Finding your voice with Kathleen Connell. 

By Sophie Davis 

Amidst the bustling cacophony of city life, singing teacher Kathleen Connell has become somewhat of a regular in the City of Sydney Creative Studios, teaching students from the level 5.2 music studio each Wednesday and Thursday since the creative precinct opened last May. Kathleen is a much-loved hirer of the CoSCS studios and to celebrate music month I sat down with Kathleen to find out a little more about her. 

Heading into the interview I had a set plan in mind which ticked all the boxes for a classic interview, questions about Kathleen’s background and practice, achievements, and methods. Instead, my plan was derailed as she led me into a fascinating discussion, speaking to the power of the individual finding their voice, by well, finding their voice. 


“I was at a show on the weekend, watching performers sing and I was wondering how singing has changed their lives for them since they were a youngster. How has that journey helped them grow as a person?”
Kathleen queried. “For many people, performing can be very vulnerable, it can be an unsafe place, but it needs to be a safe one.”. 

A 2017 study from the U.K. measured cortisol, the stress hormone, in singers’ bodies before and after they sang. The study found that cortisol levels were significantly lower after singing, indicating that people felt far more relaxed after singing a song by themselves or within a group. But this got me thinking, what about new singers? What about new students who want to challenge themselves but fear the vulnerability of opening up their voices, sometimes for the first time? Kathleen revealed to me that this fear can be quite common among new singers and that everyone’s journey will be different.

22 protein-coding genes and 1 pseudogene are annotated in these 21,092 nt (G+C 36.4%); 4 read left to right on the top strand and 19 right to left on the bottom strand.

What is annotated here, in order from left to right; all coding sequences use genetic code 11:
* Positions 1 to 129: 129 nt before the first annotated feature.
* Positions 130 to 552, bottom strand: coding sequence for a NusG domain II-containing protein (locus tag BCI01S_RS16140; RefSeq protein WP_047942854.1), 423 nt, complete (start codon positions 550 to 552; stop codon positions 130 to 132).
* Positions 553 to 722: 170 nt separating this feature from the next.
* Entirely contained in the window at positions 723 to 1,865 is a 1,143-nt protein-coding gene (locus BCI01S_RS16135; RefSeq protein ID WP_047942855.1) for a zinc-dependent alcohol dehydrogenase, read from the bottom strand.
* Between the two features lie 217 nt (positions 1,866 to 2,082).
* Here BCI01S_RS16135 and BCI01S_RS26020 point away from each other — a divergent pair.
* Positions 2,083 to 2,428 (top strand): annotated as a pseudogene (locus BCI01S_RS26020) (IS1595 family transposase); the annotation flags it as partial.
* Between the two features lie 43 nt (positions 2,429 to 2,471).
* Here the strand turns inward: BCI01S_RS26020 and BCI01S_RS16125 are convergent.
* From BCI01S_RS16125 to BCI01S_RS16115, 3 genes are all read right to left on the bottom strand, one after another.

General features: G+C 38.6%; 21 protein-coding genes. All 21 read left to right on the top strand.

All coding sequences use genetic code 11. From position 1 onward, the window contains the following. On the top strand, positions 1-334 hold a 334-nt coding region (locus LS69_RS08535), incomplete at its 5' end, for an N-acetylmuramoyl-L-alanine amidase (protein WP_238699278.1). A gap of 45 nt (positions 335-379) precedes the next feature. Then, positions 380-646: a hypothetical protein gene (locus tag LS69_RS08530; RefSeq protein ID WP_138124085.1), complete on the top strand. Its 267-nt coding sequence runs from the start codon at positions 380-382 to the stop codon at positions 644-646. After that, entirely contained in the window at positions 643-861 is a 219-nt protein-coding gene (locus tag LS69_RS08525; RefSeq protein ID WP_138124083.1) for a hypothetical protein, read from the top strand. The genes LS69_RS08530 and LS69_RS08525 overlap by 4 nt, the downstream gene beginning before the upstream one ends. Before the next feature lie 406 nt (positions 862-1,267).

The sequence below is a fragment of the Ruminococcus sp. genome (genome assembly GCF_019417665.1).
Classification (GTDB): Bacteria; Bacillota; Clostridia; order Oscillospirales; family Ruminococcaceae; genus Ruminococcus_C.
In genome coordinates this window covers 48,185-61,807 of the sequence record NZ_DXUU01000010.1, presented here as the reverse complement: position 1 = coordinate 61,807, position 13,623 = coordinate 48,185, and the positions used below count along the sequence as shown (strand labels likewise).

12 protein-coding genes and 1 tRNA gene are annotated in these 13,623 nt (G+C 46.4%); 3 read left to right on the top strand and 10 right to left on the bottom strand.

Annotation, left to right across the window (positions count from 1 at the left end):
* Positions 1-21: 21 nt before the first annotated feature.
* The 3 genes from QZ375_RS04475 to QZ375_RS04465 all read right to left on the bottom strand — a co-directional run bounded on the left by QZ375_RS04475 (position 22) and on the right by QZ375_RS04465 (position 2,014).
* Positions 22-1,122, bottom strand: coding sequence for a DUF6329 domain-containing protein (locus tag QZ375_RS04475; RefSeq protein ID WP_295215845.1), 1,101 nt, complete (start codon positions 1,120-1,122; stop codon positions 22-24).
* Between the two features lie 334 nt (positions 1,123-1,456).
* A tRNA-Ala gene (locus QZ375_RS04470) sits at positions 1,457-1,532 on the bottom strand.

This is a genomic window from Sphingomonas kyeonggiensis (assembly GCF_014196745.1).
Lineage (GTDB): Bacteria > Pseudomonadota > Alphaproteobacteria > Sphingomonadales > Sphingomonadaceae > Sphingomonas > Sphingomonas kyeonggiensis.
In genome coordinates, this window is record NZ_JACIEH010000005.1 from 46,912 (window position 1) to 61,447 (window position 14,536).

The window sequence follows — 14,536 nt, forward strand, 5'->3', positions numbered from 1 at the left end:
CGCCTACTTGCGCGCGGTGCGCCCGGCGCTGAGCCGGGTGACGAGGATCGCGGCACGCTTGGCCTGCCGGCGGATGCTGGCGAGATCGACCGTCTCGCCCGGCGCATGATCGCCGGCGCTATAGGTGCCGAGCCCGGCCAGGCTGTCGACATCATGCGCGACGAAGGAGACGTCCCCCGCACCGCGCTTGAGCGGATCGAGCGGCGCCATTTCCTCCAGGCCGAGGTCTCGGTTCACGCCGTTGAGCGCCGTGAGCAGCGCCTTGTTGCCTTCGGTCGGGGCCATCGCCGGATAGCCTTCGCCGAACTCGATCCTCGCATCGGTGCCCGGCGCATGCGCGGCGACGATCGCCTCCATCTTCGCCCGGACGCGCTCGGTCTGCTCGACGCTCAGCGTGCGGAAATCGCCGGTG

Kathleen says. “In the beginning, it’s just about getting a lot of small things happening, in early lessons we work on allowing the throat and voice to open up. For many people releasing their jaw, opening their throat and taking a deeper fuller breath can be a vulnerable action. So you have to be slow, very conscious, and cautious so that people feel safe singing.”. 

Cortisol levels aside, the process of learning to sing for the individual is rich with cognitive as well as holistic benefits, Kathleen explains, “I think mastering a craft like singing requires the ability to get into a state of flow. It’s something that you need to spend time learning the process and that gets your brain going. You know it’s like sport, you’ve got to do the exercises and the strengthening before you can play the games - and the games are learning songs, learning repertoire. I mix up the elements of technical work so singers are feeling that progress is being made. …but to get to that, you’ve got to learn everything required to get you to that point of opening up your throat, of breathing correctly, getting your articulation right, all of those sorts of things.”. 

Before running her own singing business, Kathleen began her career as a musician and worked for Opera Australia for many years as well as being a freelance singer. Following a professional singing career, Kathleen studied vocal pedagogy, which included how to run an arts business. “It has been quite a journey - but one I have loved, especially working with singers.”. 

As well as teaching online, Kathleen teaches students on-site on Wednesdays and Thursdays from the City of Sydney Creative Studios operated by Brand X. “When a lot of my students first walked in here they were gobsmacked. It had been a long process to find somewhere like this place.” Teaching from one of the hireable level 5 soundproof studios, complete with a brand-new Yamaha upright piano and technical equipment at no added cost.